How is shooting a short documentary different?
With the scope of a feature-length film, you get more story and you suck people in through a longer narrative. With a short film, you're asking people to get very invested, and then you need to pay off that investment in a very short period of time. It's a tricky length in that way. But I think the length is perfect for this subject. It takes you on this journey from the tsunami to the cherry blossom season and really shows you the journey the survivors are on, without dragging it out a moment too long.
How did it feel to conduct these interviews with people who had lost so much?
The difficult thing was dealing with people who had been traumatized and were suffering visibly with their grief. We wanted to make things better and not worse. Honestly, I wasn't sure whether people were going to want to talk to us, but as it was, people seemed happy to know that the rest of the world cared enough to ask them how they were doing. When we were there, it was a very deserted landscape with just a few survivors, wandering around looking for their possessions, and a small number of rescue workers strung out a across a very large, terribly destroyed area. People, it seemed, were happy to find another human being in that space. People were happy to share their stories. Japanese people don't have a reputation for opening up emotionally, and these people really did bare their souls and were so eloquent. I recently met the Japanese ambassador to the U.S., and he said the number one message he's hearing from people in that region now is: "Please don't forget us." Because their struggles continue.
The style of the film has these great lingering images - as the story was coming together, how much did the narrative lead the visuals, versus the other way around?
Aaron Phillips is a very talented cinematographer. He can work on much more complicated jobs, but he can also work - as he did in this case - with a very stripped-down setup. The production style was very much dictated by the fact that we were working in a disaster zone very little crew - just Aaron, myself and a translator. We were carrying the equipment literally on our backs as we trudged around. It's tough to separate the images from the subject, just because the image of the cherry blossom is such a beautiful one, with such a power of visual storytelling. I knew that it would not be just the survivors' words that would tell the story, but also the amazing images that Aaron was able to capture. The storytelling and visual storytelling go hand-in-hand.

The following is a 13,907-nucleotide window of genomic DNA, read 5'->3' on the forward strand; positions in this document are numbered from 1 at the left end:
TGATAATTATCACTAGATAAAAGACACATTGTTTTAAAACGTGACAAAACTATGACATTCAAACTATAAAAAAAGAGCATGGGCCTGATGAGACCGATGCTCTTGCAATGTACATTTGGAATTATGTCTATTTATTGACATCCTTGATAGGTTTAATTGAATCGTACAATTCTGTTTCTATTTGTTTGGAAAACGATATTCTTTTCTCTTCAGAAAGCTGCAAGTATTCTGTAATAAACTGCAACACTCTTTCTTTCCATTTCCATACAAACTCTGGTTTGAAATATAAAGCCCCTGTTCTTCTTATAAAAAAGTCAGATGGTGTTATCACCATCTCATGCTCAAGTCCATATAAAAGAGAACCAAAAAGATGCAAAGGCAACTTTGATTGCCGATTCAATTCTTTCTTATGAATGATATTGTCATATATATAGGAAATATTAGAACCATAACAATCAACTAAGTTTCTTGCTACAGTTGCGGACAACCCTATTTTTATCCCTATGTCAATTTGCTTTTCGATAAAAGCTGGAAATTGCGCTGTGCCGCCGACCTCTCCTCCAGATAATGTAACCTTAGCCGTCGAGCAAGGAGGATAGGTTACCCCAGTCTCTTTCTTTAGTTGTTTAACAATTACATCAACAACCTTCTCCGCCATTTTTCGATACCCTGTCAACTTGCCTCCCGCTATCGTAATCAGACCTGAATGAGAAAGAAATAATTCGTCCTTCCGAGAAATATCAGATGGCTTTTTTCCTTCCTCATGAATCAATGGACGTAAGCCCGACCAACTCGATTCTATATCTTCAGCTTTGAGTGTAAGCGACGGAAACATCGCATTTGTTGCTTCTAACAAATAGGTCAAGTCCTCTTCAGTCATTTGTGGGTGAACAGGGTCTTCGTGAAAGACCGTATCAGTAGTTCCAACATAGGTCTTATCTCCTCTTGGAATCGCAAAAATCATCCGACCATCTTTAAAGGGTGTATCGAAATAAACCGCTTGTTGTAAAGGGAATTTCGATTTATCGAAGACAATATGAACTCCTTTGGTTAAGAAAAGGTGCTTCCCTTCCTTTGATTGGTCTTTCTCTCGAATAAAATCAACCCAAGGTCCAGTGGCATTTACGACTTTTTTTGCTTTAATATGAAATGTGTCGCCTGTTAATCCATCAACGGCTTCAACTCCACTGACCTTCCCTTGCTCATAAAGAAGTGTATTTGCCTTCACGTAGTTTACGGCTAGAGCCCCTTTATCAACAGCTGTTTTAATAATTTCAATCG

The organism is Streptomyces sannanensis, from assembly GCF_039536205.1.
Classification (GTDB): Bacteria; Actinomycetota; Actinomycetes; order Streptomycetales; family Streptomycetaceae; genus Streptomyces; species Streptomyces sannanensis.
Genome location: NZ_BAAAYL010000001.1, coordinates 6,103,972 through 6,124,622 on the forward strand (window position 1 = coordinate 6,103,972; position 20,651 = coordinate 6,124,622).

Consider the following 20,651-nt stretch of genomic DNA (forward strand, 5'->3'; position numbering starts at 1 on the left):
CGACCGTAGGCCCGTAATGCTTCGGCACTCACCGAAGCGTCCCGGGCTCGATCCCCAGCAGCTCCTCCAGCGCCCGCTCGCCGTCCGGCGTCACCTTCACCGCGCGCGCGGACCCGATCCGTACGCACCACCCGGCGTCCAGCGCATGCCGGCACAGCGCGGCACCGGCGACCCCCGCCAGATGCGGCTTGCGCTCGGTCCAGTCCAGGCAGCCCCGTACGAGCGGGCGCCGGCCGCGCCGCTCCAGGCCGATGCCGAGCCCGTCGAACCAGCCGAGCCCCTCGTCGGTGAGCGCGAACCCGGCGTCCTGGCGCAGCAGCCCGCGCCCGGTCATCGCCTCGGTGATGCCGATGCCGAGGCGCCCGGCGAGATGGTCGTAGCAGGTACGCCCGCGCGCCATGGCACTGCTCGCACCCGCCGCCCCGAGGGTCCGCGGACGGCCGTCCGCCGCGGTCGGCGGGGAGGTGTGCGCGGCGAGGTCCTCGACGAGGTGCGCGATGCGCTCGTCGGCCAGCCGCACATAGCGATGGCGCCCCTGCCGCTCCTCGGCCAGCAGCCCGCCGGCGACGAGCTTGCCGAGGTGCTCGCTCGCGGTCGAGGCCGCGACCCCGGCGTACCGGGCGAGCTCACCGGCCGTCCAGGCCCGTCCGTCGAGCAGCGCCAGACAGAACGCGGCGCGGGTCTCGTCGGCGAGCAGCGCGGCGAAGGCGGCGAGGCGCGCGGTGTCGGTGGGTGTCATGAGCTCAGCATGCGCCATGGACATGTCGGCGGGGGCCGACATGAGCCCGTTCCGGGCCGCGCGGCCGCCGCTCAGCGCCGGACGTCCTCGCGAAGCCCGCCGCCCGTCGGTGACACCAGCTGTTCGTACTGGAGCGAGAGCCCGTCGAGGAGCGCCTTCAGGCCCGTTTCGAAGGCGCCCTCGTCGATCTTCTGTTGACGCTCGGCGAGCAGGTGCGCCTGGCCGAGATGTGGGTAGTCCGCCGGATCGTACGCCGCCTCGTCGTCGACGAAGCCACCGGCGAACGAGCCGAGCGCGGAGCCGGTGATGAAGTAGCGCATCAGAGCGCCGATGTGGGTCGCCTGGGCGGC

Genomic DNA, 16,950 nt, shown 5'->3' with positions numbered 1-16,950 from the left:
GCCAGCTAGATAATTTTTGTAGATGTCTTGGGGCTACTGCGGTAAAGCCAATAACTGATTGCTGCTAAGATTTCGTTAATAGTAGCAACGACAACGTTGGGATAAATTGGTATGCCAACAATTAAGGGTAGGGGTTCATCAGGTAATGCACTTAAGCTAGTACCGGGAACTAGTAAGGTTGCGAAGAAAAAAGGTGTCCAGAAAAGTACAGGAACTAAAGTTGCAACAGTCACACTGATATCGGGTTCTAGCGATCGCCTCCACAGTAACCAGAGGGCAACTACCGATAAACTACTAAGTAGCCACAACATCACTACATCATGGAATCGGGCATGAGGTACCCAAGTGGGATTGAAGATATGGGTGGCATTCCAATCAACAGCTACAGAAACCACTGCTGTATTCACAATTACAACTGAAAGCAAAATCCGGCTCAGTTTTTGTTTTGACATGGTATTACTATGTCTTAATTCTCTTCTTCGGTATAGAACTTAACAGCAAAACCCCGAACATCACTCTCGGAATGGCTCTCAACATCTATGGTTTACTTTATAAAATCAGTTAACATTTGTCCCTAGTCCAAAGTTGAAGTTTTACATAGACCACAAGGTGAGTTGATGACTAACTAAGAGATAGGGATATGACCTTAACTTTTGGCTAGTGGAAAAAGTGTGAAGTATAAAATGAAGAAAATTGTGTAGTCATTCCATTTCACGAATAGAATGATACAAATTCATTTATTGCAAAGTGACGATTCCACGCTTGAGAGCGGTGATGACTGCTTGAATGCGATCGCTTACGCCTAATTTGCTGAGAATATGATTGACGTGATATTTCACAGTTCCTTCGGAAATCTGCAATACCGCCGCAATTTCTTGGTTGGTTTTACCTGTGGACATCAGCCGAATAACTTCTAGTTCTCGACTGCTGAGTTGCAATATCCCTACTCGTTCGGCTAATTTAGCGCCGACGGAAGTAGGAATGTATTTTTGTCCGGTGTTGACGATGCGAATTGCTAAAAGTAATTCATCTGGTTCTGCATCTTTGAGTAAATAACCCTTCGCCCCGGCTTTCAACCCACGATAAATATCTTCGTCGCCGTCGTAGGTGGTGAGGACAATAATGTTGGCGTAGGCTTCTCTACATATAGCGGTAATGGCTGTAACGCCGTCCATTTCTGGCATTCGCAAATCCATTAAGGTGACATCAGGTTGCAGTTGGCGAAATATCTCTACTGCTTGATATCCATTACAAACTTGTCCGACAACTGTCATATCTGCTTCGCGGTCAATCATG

The image of the cherry blossom is such a beautiful one, with such a power of visual storytelling.
You've known for taking the music of your films very seriously.
I'm very lucky to know Moby, the wonderful musician whose music I think is so emotional and universal. We had a guy named Pedro Kos cut the music, so it's Moby's music that Pedro and I edited for the film. When you're in post-production, you have the luxury of having all the options before you, and you can try things out. It's a really wonderful adventure. I used to DJ for fun on the side, and I think every filmmaker should be forced to DJ. It's a fantastic skill to have. When you're a DJ, you're taking people on a musical journey, and when you're a filmmaker you're taking them on an immersive journey, which includes music, visuals, sound, dialogue and all that stuff. Being a DJ is just great training, and the music is a part of the process I really enjoy.
Nature has a deep presence in the lives of the Japanese people - what was it like to explore that under such intense circumstances?
Yes, Japanese people have a wonderfully deep relationship with nature. At the same time, of course, they have a very modern and high-tech culture. It's a deep and complicated relationship. I was really lucky that we got a rare interview with the 18th generation cherry master, who knows more than anyone alive about these cherry trees. He was just such a "Yoda" figure with deep, deep wisdom of the trees, and he had so many interesting things to say about them. For example, in the Shinto tradition in Japan, spirits can inhabit these natural features of the world, which people were very conscious of, with so many lives having been lost in that moment. He also talked about nature's healing powers, but pointed out that when something bad happens in our modern world, we're very shocked at the destruction. But that's the mystical way that nature moves - it's creative and destructive all at once. This was a particularly destructive moment, but still, spring comes, and these trees blossom. It's a simple image, but a powerful one: Spring comes, even after the hardest of times.
Monday, July 16 at 10 PM
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